Things didn’t get much better for either player after the seventh. Stadler, who opened the week with a 68 and was tied for fifth place after Round 1, signed for a 15-over 85. Henry shot 76, which turned out to be one of the day’s better rounds.

Although the entire course – which had been sent over the line by a dry wind that siphoned every drop of moisture from the layout – would essentially become unplayable, it is the seventh hole that remains the modern USGA’s darkest hour.

After Stadler and Henry made a mess of the seventh, officials scrambled in an attempt to keep things from truly getting out of hand. Crews began to syringe greens between groups, an unprecedented move in the middle of a round, but the alternative was not an option.

“It would have been 100 percent unplayable if they hadn’t started watering,” Stadle said. “It would have been impossible.”

Although the watering helped, there was an element of uncertainty to the process that caused a new set of problems.

“They decided they were going to water between groups,” recalled Steve Flesch, who finished tied for seventh in ’04 for his best finish at the U.S. Open. “We get to the seventh tee and the group in front putts out and they aren’t syringing the green.

“They are like, go ahead and hit, and we’re like, no we’re waiting. The official said, ‘We’re [watering] between every other group.’ Chris [DiMarco] said he wasn’t going to hit until they syringe and the official said we’re going to penalize you for slow play if you don’t tee off.”

Flesch and DiMarco both made bogeys at No. 7.

Phil Mickelson, who would finish two strokes behind eventual champion Retief Goosen, had a similar experience.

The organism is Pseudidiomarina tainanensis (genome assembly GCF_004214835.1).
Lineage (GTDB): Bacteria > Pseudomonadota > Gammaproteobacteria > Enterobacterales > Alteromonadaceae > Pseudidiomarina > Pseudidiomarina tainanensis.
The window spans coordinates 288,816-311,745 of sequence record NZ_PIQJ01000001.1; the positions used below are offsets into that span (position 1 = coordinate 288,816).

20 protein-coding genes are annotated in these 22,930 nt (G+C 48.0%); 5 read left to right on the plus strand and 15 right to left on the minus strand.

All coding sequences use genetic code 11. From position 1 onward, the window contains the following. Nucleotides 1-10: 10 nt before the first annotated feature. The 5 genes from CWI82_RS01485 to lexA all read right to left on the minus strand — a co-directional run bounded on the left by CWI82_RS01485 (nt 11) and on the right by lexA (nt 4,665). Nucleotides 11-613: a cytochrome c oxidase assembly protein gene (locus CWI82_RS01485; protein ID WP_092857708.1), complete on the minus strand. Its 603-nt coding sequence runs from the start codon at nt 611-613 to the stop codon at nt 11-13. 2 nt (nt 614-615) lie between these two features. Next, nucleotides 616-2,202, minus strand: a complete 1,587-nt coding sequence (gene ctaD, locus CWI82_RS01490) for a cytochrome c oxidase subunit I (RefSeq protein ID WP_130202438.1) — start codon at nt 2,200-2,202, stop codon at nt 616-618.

“I know that their basis was once somebody four- or five-putted, they watered the green. And so it was really important that the group in front of you four- or five-putted and then you had a chance, but that didn't happen,” Mickelson said. “We were the group that four- or five-putted and then they watered for the guys behind us. That was nice.”

When Stadler and Henry completed their round, Tom Meeks, who was the USGA’s director of rules and competition at the time, was waiting for them in the scoring area.

“I can remember Tom Meeks coming up to us in the scoring trailer and saying how sorry he was, saying, ‘Unfortunately we lost the golf course,’” Henry recalled. “Basically, really sorry you guys had to play through some of those conditions.”

Meeks declined to comment about the ’04 championship, telling, “I have nothing but fond memories of Shinnecock Hills and wish them nothing but the best.”

Mike Davis, who succeeded Meeks as the association’s director of rules and competition and is now the executive director, has been more forthcoming, telling a group of reporters at last year’s U.S. Open, “That [what happened in ’04] will not happen again. If it does, I’m retiring,” he said.

Many players have noted that the seventh green hasn’t been changed since the ’04 championship, prompting some to wonder if the USGA could find itself in a similar situation at this week’s U.S. Open, but Davis has assured anyone who would listen that this time will be different.

“Looking back at 2004, and at parts of that magnificent day with Retief [Goosen] and Phil Mickelson coming down to the end, there are parts that we learned from,” Davis said. “I’m happy we got a mulligan this time. We probably made a bogey last time, maybe a double bogey.”

For those who actually did make double bogeys (or worse) during that final round in ’04, they hope Davis is right.

“It went from honest perfection, best course I’ve ever played, before the weekend, to the hardest thing I’d ever seen. The greens were dead,” Stadler said. “Seriously, I played 27 holes on Wednesday because I couldn’t get enough.”

By Sunday, Stadler and Co. couldn’t get away from Shinnecock Hills fast enough.